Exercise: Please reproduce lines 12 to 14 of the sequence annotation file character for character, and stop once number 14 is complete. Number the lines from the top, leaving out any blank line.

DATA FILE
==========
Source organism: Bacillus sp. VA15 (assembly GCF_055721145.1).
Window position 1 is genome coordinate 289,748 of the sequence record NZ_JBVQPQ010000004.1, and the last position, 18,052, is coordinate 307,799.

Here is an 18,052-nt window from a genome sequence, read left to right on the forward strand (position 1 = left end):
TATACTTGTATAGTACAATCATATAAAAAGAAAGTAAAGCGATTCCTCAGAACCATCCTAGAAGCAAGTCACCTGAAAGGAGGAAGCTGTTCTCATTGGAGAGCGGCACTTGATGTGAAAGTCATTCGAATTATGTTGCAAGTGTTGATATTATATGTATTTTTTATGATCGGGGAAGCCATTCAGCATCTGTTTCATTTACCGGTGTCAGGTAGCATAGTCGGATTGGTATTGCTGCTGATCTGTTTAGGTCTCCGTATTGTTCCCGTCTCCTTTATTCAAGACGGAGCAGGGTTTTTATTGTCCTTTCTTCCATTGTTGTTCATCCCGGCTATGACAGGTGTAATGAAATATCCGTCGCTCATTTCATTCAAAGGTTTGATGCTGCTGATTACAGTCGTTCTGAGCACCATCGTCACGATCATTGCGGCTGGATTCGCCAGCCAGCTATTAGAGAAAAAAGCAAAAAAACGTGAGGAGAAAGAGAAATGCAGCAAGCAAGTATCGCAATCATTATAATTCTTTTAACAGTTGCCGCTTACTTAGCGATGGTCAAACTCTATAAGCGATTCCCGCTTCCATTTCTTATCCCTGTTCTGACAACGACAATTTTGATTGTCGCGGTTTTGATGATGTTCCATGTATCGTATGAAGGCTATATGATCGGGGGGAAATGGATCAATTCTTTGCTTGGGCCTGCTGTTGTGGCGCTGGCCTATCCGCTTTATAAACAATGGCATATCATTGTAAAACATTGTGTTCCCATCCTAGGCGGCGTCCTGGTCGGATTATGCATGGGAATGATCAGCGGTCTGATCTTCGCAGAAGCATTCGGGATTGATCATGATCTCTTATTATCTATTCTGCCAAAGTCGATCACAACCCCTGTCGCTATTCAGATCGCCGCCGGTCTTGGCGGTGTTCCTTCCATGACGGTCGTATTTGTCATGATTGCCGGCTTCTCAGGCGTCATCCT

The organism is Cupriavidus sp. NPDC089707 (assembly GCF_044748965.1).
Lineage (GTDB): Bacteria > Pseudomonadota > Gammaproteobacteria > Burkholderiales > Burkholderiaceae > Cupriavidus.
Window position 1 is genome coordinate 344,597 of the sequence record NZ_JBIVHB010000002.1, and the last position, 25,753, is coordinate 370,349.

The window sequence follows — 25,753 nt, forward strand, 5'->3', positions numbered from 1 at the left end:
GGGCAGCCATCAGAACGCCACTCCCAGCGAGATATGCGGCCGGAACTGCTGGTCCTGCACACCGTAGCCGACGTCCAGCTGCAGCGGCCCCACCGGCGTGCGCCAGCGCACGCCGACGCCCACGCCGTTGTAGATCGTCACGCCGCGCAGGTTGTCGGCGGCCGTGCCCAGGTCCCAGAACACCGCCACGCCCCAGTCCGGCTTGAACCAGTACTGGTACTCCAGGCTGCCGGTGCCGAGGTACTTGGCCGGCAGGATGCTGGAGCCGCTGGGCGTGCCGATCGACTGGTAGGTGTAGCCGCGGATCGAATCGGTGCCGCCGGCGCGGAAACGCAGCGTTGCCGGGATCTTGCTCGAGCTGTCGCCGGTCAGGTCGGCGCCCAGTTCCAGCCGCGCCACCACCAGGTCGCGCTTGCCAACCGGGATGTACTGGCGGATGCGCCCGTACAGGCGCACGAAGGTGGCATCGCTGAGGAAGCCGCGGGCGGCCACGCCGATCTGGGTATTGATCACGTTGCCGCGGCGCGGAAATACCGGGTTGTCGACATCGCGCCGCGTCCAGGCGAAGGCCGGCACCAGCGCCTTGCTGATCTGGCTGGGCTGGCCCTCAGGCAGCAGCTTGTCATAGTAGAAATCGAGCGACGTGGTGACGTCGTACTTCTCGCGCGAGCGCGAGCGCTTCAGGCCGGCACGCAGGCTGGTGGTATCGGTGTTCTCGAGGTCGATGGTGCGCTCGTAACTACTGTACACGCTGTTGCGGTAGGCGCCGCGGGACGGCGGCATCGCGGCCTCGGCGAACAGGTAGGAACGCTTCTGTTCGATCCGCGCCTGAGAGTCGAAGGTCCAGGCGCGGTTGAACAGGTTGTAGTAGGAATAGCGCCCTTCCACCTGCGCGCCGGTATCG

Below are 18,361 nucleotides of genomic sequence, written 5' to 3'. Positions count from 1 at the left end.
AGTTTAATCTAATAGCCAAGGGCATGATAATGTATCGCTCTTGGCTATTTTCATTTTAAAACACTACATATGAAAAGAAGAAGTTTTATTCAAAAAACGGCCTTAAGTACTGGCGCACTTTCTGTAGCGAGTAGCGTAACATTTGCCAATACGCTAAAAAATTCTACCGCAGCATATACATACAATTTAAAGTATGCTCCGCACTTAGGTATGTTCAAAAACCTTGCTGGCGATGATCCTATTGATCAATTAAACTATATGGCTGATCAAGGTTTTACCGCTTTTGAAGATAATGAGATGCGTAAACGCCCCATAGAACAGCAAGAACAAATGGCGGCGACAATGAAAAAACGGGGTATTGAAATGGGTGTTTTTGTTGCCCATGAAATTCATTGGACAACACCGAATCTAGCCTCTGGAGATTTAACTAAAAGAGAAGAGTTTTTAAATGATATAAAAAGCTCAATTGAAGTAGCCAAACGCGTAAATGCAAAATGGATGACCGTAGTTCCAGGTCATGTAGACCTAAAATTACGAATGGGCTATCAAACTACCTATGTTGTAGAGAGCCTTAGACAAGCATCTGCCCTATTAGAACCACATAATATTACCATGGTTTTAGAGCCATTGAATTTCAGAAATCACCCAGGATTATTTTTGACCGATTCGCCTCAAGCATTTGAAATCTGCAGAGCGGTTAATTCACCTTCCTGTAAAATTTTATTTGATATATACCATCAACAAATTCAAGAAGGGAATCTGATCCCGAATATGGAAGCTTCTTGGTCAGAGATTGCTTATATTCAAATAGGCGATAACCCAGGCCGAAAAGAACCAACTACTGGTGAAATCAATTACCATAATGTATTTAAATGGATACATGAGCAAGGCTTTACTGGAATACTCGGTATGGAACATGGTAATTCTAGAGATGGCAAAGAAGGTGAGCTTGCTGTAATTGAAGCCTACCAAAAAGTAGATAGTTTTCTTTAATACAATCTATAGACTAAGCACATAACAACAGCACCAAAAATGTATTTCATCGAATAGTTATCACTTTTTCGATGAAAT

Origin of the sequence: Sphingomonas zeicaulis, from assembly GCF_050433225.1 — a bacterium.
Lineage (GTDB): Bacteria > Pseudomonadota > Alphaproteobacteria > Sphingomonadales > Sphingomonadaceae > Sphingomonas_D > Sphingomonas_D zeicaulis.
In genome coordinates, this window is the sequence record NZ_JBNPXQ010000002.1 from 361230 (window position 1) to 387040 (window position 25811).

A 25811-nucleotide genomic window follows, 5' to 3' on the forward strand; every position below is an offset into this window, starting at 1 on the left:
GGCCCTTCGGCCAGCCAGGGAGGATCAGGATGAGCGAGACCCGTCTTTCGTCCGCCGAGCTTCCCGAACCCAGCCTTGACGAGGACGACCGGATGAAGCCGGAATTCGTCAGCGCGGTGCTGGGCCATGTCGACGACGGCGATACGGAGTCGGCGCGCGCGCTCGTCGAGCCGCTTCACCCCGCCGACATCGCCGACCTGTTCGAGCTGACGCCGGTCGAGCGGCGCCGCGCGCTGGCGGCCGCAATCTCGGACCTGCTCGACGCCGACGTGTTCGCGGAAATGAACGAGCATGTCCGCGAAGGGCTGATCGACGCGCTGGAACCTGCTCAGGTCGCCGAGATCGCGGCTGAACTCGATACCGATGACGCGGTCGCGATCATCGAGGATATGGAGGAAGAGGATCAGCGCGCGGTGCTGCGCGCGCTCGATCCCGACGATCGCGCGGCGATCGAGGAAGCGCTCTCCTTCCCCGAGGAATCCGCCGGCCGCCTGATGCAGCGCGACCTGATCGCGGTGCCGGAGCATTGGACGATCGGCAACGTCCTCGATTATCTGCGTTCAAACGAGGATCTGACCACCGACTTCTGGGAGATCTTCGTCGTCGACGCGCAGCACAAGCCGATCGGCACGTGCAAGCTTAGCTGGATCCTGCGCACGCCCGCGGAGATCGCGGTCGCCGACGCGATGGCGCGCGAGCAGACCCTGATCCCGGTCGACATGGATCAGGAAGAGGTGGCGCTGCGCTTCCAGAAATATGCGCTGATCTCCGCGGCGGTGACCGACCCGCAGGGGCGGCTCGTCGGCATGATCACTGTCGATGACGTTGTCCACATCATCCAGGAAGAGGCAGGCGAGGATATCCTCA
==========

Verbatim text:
Origin of the sequence: Sphingomonas zeicaulis, from assembly GCF_050433225.1 — a bacterium.
Lineage (GTDB): Bacteria > Pseudomonadota > Alphaproteobacteria > Sphingomonadales > Sphingomonadaceae > Sphingomonas_D > Sphingomonas_D zeicaulis.
In genome coordinates, this window is the sequence record NZ_JBNPXQ010000002.1 from 361230 (window position 1) to 387040 (window position 25811).